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Phoenix Police: Not Enough Evidence To Charge Tempe City Councilman Kolby Granville

Kolby Granville
kolbygranville.com
Kolby Granville.

The Phoenix Police Department has concluded its investigation of Tempe City Councilman Kolby Granville and did not find evidence to warrant criminal charges.

A Tempe charter school fired Granville from teaching in December. Former students alleged he made unwanted sexual advances and provided them with alcohol after they graduated, but were underage.

A third woman accused Granville of misconduct in a complaint filed to the Arizona State Board for Charter Schools.

The Tempe Police Department asked its Phoenix counterpart to investigate the claims to avoid conflict.

A Phoenix Police department spokesman said none of the three alleged victims would aid in the prosecution. The report concluded there was not enough evidence for criminal charges.

KJZZ has requested a copy of the investigation.

If Granville was convicted of a crime involving moral turpitude, he would automatically forfeit his seat on the Tempe City Council. Moral turpitude is a legal phrase that means a person violates community standards.

Tempe's code of conductsays to conduct business legally and ethically beyond reproach. Tempe's employee handbook callsunwanted sexual advances unacceptable behavior in the workplace.

The City of Tempe released a statement saying the city's police department, city manager and attorney were briefed on the investigation.

The full investigation will be available to the public Monday.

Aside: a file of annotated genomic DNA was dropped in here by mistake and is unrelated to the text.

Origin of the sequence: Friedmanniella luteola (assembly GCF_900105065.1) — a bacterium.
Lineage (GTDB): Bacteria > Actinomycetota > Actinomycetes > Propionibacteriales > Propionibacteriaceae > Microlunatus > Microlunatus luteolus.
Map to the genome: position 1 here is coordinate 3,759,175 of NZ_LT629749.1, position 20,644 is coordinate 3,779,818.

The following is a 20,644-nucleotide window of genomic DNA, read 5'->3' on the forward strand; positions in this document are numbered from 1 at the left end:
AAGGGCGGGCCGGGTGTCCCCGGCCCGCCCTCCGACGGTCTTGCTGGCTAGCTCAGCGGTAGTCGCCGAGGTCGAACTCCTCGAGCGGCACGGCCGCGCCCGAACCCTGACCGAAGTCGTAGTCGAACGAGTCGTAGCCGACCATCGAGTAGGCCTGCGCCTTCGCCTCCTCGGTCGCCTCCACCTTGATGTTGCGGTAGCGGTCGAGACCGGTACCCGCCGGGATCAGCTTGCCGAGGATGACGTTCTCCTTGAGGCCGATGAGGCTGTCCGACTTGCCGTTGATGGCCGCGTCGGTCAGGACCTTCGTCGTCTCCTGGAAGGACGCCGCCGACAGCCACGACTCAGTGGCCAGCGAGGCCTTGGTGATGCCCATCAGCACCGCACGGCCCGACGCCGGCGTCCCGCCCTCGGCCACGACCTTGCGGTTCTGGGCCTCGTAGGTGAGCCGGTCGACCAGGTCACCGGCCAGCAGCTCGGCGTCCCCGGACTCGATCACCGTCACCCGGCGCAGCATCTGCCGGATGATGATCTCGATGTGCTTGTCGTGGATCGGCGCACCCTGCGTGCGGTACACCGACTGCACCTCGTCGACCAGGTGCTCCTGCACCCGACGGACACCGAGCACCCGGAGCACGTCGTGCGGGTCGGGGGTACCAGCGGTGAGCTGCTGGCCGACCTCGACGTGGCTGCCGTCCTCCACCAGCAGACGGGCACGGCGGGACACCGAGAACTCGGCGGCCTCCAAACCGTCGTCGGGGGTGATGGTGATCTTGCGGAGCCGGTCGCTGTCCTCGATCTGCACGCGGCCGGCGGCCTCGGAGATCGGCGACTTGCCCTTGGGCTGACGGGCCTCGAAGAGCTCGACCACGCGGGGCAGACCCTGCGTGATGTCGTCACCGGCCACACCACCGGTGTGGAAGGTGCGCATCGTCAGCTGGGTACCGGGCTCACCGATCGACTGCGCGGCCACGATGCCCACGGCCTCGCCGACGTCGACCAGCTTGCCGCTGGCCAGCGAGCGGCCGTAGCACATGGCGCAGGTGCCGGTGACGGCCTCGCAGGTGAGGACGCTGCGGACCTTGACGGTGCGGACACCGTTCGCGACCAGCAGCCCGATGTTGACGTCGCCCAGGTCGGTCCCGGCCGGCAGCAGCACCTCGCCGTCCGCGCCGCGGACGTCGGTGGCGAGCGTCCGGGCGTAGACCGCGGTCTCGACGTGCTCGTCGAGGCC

"Once the report is received, it will be used by Tempe to make determinations about how to proceed with a separate City Council Code of Conduct investigation," the statement read.

Censure, a formal disapproval, is the maximum penalty for a Code of Conduct complaint.

KJZZ has reached out to Granville for comment.

Mariana Dale rustles up stories as a senior field correspondent based out of KJZZ’s East Valley Bureau in Tempe. She’s followed a microphone onto cattle ranches, to the Dominican Republic and many places in between. Dale believes in a story’s strength to introduce us to diverse perspectives, inspire curiosity and hold public leaders accountable for their actions. She started at KJZZ on the digital team in 2016 and still spends a lot of time thinking about how to engage with our community online. Dale has learned from stints at Arizona Public Media, The Arizona Daily Star, The Arizona Republic and as an intern at NPR’s Morning Edition in Culver City. She graduated from the University of Arizona with a bachelor’s degree in journalism. Dale is grateful for the mentoring of the New York Times Student Journalism Institute, the Chips Quinn Scholars program and AIR’s New Voices Scholars. A desert native, she loves spending time outside hiking, tending to her cactus and reading.